Tick season is upon us in northern Colorado.
Spring and summer are the top times for those seemingly invisible, blood-feeding parasites that latch onto people and animals while we’re out and about enjoying the great outdoors.
And because there is vast outdoors space for Colorado residents to explore and visit, it makes sense for us to be aware of what we might encounter with some of the 27 tick species known to be in Colorado — a fact from Colorado State University Extension.
The CSU Extension Office also reports:
Rocky Mountain wood tick: the most common species found in Colorado The tick is most active in the spring; it becomes dormant with warm weather in summer.
Brown dog tick: Another common type of tick found in Colorado. In fact, these little buggers are found worldwide, according to the CDC. They are most likely found on dogs, but the tick might also bite humans or other mammals.
Colorado tick fever: by far the most common tick-transmitted disease of the region, according to CSU Extension. CTF is a caused by the CTF virus – transmitted by the bit of an infected Rocky Mountain wood tick — and it’s rare, according to the Center for Disease Control.
Symptoms include: fever, chills, headache, body aches and fatigue.
Oh, and Rocky Mountain spotted fever is rare in Colorado, according to a Colorado State University Extension fact sheet on Colorado ticks and tick-borne diseases.
Tick families: there are two types, or families, of ticks in Colorado, hard ticks and soft ticks.
Hard ticks: distinguished by a plate on the back behind the head. These ticks also have visible mouthparts that are directed forward. The Rocky Mountain Wood tick is a hard tick. So is the brown dog tick.
Soft ticks: don’t have the plate, and have a less regularly rounded body. The mouthparts of soft ticks are not visible from above.
We talked with an official with the Weld County Department of Public Health and Environment for ‘tick tips’ for 2019.
Kristeen Bevel, an environmental health specialist with the county, said the department doesn’t know what the tick season will bring this year.
Dr. Whitney Cranshaw, a Colorado State professor and one of the authors of the CSU Extension fact sheet, wrote in an email that there is no agency in Colorado set up to report if tick incidence is up or down in a given year.
“The situation with ticks is always very, very local, so it is never possible to make a generalization,” Cranshaw wrote.
Whatever the status of ticks might be from year-to-year, there are always steps you can take to prevent a bite. And then, there are things to do if you or your animals come in from the outside with a tick as a souvenir.
Where ticks live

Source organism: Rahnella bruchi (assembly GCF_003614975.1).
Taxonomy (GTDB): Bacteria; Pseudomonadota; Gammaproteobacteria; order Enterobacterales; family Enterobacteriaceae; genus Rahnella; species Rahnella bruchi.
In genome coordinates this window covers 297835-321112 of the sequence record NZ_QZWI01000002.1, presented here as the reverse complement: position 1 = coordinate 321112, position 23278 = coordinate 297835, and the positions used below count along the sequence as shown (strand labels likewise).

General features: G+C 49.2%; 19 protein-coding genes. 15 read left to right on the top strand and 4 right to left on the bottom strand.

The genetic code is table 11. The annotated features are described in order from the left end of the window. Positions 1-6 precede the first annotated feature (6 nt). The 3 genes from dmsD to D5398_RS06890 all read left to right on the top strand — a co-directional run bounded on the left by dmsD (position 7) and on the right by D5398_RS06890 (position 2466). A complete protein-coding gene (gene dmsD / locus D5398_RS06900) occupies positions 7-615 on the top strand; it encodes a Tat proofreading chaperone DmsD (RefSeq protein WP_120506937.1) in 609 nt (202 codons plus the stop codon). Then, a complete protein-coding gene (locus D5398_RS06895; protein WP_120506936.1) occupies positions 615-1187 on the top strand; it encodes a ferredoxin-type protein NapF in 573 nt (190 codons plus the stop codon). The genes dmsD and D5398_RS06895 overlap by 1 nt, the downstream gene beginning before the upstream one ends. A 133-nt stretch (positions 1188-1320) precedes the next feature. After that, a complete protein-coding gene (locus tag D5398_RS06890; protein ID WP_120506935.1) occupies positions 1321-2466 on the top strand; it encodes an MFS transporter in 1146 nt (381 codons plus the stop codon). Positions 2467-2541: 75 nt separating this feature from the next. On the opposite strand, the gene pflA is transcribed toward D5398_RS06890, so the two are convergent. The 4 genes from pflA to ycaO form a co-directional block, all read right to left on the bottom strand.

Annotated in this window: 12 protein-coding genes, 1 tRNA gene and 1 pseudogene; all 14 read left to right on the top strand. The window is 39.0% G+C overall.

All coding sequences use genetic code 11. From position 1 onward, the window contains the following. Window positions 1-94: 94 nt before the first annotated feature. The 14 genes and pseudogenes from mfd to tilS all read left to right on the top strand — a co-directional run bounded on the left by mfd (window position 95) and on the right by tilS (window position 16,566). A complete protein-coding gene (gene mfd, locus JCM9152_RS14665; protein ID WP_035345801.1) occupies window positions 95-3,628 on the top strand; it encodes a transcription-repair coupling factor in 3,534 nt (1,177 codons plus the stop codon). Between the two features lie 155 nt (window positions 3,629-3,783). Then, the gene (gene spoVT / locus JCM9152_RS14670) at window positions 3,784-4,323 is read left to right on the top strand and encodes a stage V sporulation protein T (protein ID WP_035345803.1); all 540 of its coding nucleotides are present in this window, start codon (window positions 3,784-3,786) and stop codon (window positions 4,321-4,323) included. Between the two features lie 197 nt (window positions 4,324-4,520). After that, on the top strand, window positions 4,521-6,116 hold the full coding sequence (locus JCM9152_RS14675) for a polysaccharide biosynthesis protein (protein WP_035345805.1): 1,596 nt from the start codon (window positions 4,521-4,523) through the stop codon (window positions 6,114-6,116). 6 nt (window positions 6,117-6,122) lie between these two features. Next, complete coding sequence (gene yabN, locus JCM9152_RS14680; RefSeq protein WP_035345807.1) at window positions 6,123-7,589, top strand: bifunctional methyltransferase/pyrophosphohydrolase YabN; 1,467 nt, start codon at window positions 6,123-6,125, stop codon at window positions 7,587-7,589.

Bevel said if you’re outdoors in grassy, brushy or wooded areas, that’s when people and pets are most likely exposed.
Ticks also go where their animal hosts go, according to the CSU Extension Office. So, watch out for the edges of fields and woodlands and commonly traveled paths through grassy areas and shrublands.
What to wear
Long pants, long-sleeved shirts can keep ticks off the skin. Wear long socks, too, so they be pulled over the bottom of your pants — decreasing skin exposure.
Go for light-colored clothing; it’s easier to spot ticks on light colors.
Bevel suggests applying an EPA-registered tick repellent before you head outdoors to areas where ticks might be.
CSU Extension suggests DEET, and other active ingredients are also effective: picaridan, IR3535 and oil of lemon eucalyptus. These can be applied to the skin or clothing – especially socks, pant legs — on the lower body.
With children, don’t use high-concentration formulations (for example, no DEET concentration higher than 30%).
Bevel said a veterinarian-approved tick prevention product is best for pets.
Tick check: After spending time outdoors, you should check yourself and your dog if Fido was with you. Bevel said it’s recommended doing a full-body check for ticks and take a shower.
Gotcha: If you find a tick, remove ASAP with tweezers. Bevel says to grasp the tick close to the surface of your skin and pull straight up and away from the skin. Try not to crush the tick. Then, wash the area thoroughly or even treat with a disinfectant.
Tick burial: Yes, perhaps it made your life miserable — or incredibly inconvenient — after your trek through the woods but resist the urge to smash it to smithereens.
Instead, dispose of a live tick by depositing it in alcohol, place it in a sealed bag/container, wrap it tightly in tape or flush it.
If you develop a rash or fever within several weeks of removing a tick, see your doctor according to the CSU Extension. Tell your doctor about the recent tick bite, when the bite occurred and where you most likely acquired the tick.
— Anne Delaney covers high school and recreational sports for The Greeley Tribune. Contact Anne at email@example.com, (970) 392-5647 or on Twitter @AnneGDelaney.